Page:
Friday, April 10, 2015

Orgill Expansion Announced

Orgill, Inc. is the world's largest and fastest growing independent distributor of retail hardware and home improvement products. In 2009 they built a 795,000 sq ft distribution center in the Sikeston Business, Education and Technology Park. Today Orgill announced a $10.3 million, 250,000 sq ft expansion of the facility. The expansion will add 70 jobs to Orgill's operations in Sikeston, and bring the facility to over 1,000,000 sq ft. Missouri Governor Jay Nixon and Director of Agriculture Richard Fordyce traveled to Sikeston to announce the project. We're proud to have Orgill as one of our great corporate citizens in Sikeston!
Orgill, Inc.'s current facility in the Sikeston Business, Education and Technology Park. 

Sawing logs with butter knives

Having the right tools for the job matters. The City of Sikeston hired me and a new public works director just as the winter of 2013 began. Unfortunately, during my first week on the job we got the worst winter weather since the ice storm of 2009. More unfortunately, during that storm and some subsequent snows, we learned that our snow plowing equipment was badly in need of replacement. We had four dump trucks with plow attachments, all 18-25 years old. They spent more time in the shop than on the road during a big snow storm.

As a result, snow plowing operations did not go very well. So for the next year we budgeted for replacement of the three worst dump trucks. Our three new dump trucks arrived in the middle of the following winter. In fact, they arrived about a week after an 8" snow storm, and a week before another 8" snow storm. The difference between the old trucks and the new ones was astounding. After the first storm, it took us 5 days to plow all of the streets with the old trucks. Under virtually identical conditions, we completed the job in only 36 hours with the new trucks, simply because they are bigger and they stayed on the road instead of in the shop. As the public works director explained, with the old trucks it was like we were "sawing logs with butter knives."

Just this week we took one of new dump trucks to buy some cold mix asphalt for filling potholes. In the old trucks we could haul about 4-6 tons of asphalt. The first load in the new truck was over 14 tons, which means in one trip to the asphalt plant we can now haul as much as we used to in 2-3 trips. The investment in new trucks, though certainly expensive up front, has paid tremendous dividends. We are providing better service to our citizens, and we are doing it faster and cheaper.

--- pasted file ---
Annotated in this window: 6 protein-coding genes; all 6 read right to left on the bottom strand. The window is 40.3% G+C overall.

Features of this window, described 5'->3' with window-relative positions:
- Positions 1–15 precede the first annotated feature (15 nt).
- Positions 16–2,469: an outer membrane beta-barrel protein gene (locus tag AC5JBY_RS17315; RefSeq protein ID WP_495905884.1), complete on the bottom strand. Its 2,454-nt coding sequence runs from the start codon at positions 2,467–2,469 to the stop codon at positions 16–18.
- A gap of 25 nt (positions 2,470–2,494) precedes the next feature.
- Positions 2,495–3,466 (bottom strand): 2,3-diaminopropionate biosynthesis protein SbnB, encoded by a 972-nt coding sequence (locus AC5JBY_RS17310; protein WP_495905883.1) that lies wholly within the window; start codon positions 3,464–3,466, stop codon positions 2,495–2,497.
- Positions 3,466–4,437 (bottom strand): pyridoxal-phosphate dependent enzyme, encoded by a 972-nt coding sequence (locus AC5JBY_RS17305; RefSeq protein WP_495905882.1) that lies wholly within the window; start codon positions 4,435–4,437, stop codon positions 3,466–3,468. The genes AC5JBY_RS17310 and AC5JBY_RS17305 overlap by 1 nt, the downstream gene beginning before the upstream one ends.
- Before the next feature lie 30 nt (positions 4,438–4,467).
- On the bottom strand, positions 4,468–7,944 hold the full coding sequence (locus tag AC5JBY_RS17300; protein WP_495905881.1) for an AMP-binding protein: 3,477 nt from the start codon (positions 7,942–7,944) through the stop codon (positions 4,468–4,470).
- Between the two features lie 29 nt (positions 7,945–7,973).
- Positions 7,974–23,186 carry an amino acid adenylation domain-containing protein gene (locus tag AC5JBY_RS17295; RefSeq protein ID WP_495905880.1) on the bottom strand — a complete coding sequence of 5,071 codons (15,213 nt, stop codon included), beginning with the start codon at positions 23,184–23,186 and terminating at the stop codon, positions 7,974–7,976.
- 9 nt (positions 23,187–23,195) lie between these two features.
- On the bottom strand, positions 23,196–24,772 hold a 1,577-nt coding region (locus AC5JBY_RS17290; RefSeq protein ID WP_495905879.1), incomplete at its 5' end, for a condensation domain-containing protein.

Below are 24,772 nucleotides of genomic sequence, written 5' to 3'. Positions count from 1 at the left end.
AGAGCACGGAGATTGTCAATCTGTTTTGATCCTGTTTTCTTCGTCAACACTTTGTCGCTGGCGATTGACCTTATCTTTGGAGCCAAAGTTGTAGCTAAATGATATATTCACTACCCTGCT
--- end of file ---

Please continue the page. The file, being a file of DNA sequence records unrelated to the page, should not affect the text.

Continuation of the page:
New dump trucks in the Public Works yard shortly after they were delivered.

Thursday, April 9, 2015

Economic Strengths of the Missouri Bootheel

I serve as a board member at the Missouri Innovation Corporation (MIC) at Southeast Missouri State University. MIC supports business and community development in the region through research, financial assistance, and other efforts to deliver University programs to the business community. MIC recently completed a Regional Entrepreneurship Assessment and Strategy for the Bootheel region of Southeast Missouri. One portion of the assessment identifies the economic strengths of the region, including Sikeston, which I thought I should share with my readers. The image below illustrates some of the employment growth factors in the region, including the concept of "clusters" of certain business sectors. This is something we have observed in Sikeston, particularly in the distribution center cluster. Our Sikeston Business, Education and Technology Park is home to several large distribution centers that take advantage of our strategic location at the crossroads of I-55, I-57, and Highway 60.        

Wednesday, April 8, 2015

Sikeston vs Ferguson

Like many local government officials, I have watched recent events in Ferguson and tried to learn from them. One of the criticisms leveled against the City of Ferguson is that the municipal court was used primarily as a revenue generator, rather than as a means to administer justice. The US Department of Justice found that in fiscal year 2013, Ferguson collected $2,460,000 in municipal court fines and fees. For comparison, in fiscal year 2013, Sikeston collected only $380,000 in municipal court fines and fees. Ferguson's court fines and fees accounted for approximately 23% of their city revenues. Sikeston's court fines and fees accounted for about 2.6% of our city revenues. And the bottom line is that Sikeston's municipal court in fiscal year 2015 is only projected to bring in $42,000 more than is spent on court operations - meaning that the court is in no way a cash cow for the city. I am glad that our friends in Ferguson seem to be on the road to healing, but it's also worth pointing out that the problems in Ferguson are not endemic to city municipal courts everywhere - especially not in Sikeston.